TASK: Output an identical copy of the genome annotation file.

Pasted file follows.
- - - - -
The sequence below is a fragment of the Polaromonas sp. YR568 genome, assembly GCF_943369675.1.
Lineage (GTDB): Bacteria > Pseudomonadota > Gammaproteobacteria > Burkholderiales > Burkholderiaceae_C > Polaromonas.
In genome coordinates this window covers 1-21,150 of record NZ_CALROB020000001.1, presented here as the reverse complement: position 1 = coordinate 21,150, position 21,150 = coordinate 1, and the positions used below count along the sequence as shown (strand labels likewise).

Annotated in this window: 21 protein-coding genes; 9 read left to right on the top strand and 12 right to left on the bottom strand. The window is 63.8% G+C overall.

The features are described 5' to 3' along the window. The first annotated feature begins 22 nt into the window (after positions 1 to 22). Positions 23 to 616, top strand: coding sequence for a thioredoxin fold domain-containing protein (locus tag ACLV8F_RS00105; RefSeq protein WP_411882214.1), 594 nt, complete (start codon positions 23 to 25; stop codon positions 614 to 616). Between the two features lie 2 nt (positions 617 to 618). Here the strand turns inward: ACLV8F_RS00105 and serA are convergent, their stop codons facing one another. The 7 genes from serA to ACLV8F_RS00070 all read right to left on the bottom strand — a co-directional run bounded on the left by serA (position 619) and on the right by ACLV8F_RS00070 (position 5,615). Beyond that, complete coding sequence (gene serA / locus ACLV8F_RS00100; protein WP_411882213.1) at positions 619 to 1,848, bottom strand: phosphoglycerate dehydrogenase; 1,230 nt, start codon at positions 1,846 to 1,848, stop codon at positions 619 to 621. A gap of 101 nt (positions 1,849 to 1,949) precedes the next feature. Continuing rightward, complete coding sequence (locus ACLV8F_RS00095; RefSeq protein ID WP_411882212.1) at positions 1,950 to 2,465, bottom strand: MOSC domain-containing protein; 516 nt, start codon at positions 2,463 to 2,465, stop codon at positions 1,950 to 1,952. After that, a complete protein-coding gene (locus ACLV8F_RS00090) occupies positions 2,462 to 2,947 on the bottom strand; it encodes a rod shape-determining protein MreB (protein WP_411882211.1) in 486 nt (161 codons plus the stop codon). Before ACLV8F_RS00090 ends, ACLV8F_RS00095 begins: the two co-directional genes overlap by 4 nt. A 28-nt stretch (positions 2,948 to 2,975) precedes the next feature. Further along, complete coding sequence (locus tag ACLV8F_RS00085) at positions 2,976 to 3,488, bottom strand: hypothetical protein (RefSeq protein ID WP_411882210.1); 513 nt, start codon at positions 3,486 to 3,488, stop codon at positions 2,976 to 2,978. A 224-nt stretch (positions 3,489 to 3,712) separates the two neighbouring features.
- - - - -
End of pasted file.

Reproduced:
The sequence below is a fragment of the Polaromonas sp. YR568 genome, assembly GCF_943369675.1.
Lineage (GTDB): Bacteria > Pseudomonadota > Gammaproteobacteria > Burkholderiales > Burkholderiaceae_C > Polaromonas.
In genome coordinates this window covers 1-21,150 of record NZ_CALROB020000001.1, presented here as the reverse complement: position 1 = coordinate 21,150, position 21,150 = coordinate 1, and the positions used below count along the sequence as shown (strand labels likewise).

Annotated in this window: 21 protein-coding genes; 9 read left to right on the top strand and 12 right to left on the bottom strand. The window is 63.8% G+C overall.

The features are described 5' to 3' along the window. The first annotated feature begins 22 nt into the window (after positions 1 to 22). Positions 23 to 616, top strand: coding sequence for a thioredoxin fold domain-containing protein (locus tag ACLV8F_RS00105; RefSeq protein WP_411882214.1), 594 nt, complete (start codon positions 23 to 25; stop codon positions 614 to 616). Between the two features lie 2 nt (positions 617 to 618). Here the strand turns inward: ACLV8F_RS00105 and serA are convergent, their stop codons facing one another. The 7 genes from serA to ACLV8F_RS00070 all read right to left on the bottom strand — a co-directional run bounded on the left by serA (position 619) and on the right by ACLV8F_RS00070 (position 5,615). Beyond that, complete coding sequence (gene serA / locus ACLV8F_RS00100; protein WP_411882213.1) at positions 619 to 1,848, bottom strand: phosphoglycerate dehydrogenase; 1,230 nt, start codon at positions 1,846 to 1,848, stop codon at positions 619 to 621. A gap of 101 nt (positions 1,849 to 1,949) precedes the next feature. Continuing rightward, complete coding sequence (locus ACLV8F_RS00095; RefSeq protein ID WP_411882212.1) at positions 1,950 to 2,465, bottom strand: MOSC domain-containing protein; 516 nt, start codon at positions 2,463 to 2,465, stop codon at positions 1,950 to 1,952. After that, a complete protein-coding gene (locus ACLV8F_RS00090) occupies positions 2,462 to 2,947 on the bottom strand; it encodes a rod shape-determining protein MreB (protein WP_411882211.1) in 486 nt (161 codons plus the stop codon). Before ACLV8F_RS00090 ends, ACLV8F_RS00095 begins: the two co-directional genes overlap by 4 nt. A 28-nt stretch (positions 2,948 to 2,975) precedes the next feature. Further along, complete coding sequence (locus tag ACLV8F_RS00085) at positions 2,976 to 3,488, bottom strand: hypothetical protein (RefSeq protein ID WP_411882210.1); 513 nt, start codon at positions 3,486 to 3,488, stop codon at positions 2,976 to 2,978. A 224-nt stretch (positions 3,489 to 3,712) separates the two neighbouring features.